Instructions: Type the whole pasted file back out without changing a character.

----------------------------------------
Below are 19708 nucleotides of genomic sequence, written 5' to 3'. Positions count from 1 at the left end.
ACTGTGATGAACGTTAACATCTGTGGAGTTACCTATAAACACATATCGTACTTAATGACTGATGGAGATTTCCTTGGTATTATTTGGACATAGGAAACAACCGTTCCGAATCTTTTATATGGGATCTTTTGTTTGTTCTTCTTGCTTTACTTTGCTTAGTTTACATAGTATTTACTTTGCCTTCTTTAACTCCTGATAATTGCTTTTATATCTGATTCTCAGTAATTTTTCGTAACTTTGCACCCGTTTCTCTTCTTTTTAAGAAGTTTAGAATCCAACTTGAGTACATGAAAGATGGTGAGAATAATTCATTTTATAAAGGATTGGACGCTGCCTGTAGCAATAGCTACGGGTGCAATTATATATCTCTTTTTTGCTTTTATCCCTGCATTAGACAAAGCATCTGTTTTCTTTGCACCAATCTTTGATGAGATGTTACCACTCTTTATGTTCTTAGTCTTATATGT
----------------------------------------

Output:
Below are 19708 nucleotides of genomic sequence, written 5' to 3'. Positions count from 1 at the left end.
ACTGTGATGAACGTTAACATCTGTGGAGTTACCTATAAACACATATCGTACTTAATGACTGATGGAGATTTCCTTGGTATTATTTGGACATAGGAAACAACCGTTCCGAATCTTTTATATGGGATCTTTTGTTTGTTCTTCTTGCTTTACTTTGCTTAGTTTACATAGTATTTACTTTGCCTTCTTTAACTCCTGATAATTGCTTTTATATCTGATTCTCAGTAATTTTTCGTAACTTTGCACCCGTTTCTCTTCTTTTTAAGAAGTTTAGAATCCAACTTGAGTACATGAAAGATGGTGAGAATAATTCATTTTATAAAGGATTGGACGCTGCCTGTAGCAATAGCTACGGGTGCAATTATATATCTCTTTTTTGCTTTTATCCCTGCATTAGACAAAGCATCTGTTTTCTTTGCACCAATCTTTGATGAGATGTTACCACTCTTTATGTTCTTAGTCTTATATGT